Samick Motherlode

December 2014
more... IntermediateLessonsSound SamplesLeadScalesNovember 2010

Breaking the "Box" Barrier: Moving Seamlessly from One Position to the Next

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Breaking the "Box" Barrier: Moving Seamlessly from One Position to the Next
So you’ve learned all your pentatonic scale forms, and you’ve got them all under your fingers. You can play several different licks in several different positions on the neck without having to think for twenty minutes to do it. What's left?

The true benefit in knowing all these forms is in the freedom it provides—freedom to move seamlessly from one position to the next without having to think about it. Have you ever stared at a player in awe as he spanned the entire neck in one lick? Well, in this lesson, you’re going to learn how to do just that. Before we jump in though, let’s make sure you’re solid on all the forms.

This lick incorporates all five forms of the A minor pentatonic scale in one non-stop lick. If you’ve fudged your way through any of the forms so far, it’s going to show now.
Download Example Audio 1...



Here we see the same figure played with only one difference. The first phrase features a third-finger slide from A to C, while the second phrase features a first-finger slide from G to A. This is done to demonstrate that there are a number of ways to connect two scale forms together. Different situations, such as personal preference, ease of execution, or musical logic will dictate which one works best for you. Download Example Audio 2...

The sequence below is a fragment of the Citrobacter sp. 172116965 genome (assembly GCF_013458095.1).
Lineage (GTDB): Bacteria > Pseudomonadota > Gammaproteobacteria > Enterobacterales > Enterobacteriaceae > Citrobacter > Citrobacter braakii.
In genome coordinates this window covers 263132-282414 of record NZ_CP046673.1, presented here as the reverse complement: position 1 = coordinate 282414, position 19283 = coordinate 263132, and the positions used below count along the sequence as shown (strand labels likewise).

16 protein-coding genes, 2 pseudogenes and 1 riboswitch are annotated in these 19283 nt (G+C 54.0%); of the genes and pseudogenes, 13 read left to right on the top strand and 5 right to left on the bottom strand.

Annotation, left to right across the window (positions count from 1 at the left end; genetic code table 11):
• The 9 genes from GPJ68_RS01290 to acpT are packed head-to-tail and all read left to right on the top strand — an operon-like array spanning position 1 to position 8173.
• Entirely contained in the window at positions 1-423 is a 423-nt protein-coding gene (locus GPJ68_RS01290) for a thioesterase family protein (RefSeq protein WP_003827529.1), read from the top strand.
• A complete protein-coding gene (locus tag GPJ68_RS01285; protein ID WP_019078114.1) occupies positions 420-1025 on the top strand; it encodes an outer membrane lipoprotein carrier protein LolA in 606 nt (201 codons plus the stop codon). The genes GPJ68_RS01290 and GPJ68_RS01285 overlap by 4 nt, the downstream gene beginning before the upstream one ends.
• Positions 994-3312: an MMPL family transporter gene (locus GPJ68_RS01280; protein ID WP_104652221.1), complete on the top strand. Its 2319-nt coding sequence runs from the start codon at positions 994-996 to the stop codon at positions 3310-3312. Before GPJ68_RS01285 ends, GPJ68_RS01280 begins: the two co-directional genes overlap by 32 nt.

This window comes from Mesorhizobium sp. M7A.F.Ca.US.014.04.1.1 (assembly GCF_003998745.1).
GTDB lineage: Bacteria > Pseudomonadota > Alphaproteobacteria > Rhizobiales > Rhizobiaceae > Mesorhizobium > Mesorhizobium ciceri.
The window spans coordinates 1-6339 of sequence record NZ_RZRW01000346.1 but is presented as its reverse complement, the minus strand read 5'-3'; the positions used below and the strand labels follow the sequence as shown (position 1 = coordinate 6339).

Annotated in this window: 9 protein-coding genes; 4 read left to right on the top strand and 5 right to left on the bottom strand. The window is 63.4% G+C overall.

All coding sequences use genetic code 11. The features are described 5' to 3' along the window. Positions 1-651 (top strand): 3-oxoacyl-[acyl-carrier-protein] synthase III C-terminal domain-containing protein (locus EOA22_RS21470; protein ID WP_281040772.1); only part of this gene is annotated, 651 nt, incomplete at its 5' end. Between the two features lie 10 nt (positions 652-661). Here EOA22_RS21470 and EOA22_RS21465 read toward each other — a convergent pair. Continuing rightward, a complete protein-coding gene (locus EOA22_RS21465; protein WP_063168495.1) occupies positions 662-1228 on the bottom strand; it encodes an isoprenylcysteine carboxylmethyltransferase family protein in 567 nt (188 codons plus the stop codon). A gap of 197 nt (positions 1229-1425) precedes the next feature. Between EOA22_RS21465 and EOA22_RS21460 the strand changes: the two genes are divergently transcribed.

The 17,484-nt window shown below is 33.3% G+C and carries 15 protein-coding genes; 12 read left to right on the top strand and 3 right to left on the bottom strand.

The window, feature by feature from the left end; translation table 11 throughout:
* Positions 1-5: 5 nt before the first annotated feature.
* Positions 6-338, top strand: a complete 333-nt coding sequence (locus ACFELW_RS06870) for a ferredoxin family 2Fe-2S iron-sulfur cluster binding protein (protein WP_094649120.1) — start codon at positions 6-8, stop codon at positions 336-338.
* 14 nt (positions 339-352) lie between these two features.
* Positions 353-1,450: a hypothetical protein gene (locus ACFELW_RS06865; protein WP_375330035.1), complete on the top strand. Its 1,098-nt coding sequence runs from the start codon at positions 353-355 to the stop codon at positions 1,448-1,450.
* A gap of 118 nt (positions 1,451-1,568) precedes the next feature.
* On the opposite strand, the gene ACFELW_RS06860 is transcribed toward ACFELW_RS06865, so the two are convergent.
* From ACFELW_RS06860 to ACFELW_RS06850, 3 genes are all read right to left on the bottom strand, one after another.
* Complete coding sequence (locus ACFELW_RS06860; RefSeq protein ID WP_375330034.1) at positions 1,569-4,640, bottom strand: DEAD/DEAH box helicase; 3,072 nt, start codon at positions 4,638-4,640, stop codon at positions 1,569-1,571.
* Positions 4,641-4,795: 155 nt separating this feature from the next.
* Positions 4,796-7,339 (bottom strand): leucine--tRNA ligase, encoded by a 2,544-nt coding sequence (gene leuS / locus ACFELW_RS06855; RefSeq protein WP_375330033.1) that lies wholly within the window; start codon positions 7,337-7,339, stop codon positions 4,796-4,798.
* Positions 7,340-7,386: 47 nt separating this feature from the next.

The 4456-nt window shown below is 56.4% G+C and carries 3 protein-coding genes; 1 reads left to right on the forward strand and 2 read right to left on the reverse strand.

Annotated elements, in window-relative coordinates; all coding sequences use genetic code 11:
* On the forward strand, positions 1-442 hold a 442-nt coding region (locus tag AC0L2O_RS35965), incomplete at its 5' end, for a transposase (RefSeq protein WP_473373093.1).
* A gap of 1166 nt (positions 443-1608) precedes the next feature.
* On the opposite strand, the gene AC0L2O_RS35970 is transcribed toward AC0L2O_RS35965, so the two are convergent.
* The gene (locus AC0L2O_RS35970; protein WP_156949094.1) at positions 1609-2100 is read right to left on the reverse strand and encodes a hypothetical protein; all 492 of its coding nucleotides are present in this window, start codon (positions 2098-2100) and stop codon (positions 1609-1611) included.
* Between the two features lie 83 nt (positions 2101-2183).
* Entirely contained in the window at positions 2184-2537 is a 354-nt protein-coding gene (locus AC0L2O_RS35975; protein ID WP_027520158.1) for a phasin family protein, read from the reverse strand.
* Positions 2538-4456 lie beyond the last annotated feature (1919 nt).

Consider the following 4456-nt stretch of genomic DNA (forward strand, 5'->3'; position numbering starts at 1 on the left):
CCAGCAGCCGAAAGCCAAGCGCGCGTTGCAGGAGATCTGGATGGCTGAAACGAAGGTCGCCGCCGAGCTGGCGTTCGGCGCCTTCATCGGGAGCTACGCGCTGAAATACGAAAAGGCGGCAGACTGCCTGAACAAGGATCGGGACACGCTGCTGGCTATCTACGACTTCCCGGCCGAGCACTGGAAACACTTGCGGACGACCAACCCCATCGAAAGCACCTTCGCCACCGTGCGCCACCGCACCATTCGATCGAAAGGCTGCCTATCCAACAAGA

This example moves through one scale form each beat by way of slides until you reach your destination—one full octave above where you started. You’ll find slides invaluable when moving between different scale forms. Download Example Audio 3...



This example accomplishes this one-octave climb by way of shifts and strict alternate picking.
Download Example Audio 4...



Here is an impressive "span the neck" lick that climbs from the A note on fret 5 of string 6 to the C note on fret 20 of string 1. Note the extensive use of slides. The trick here is to be able to stress the three-note groups as sixteenths instead of triplets.
Download Example Audio 5...


This lesson comes from:

Pentatonic Scales for Guitar
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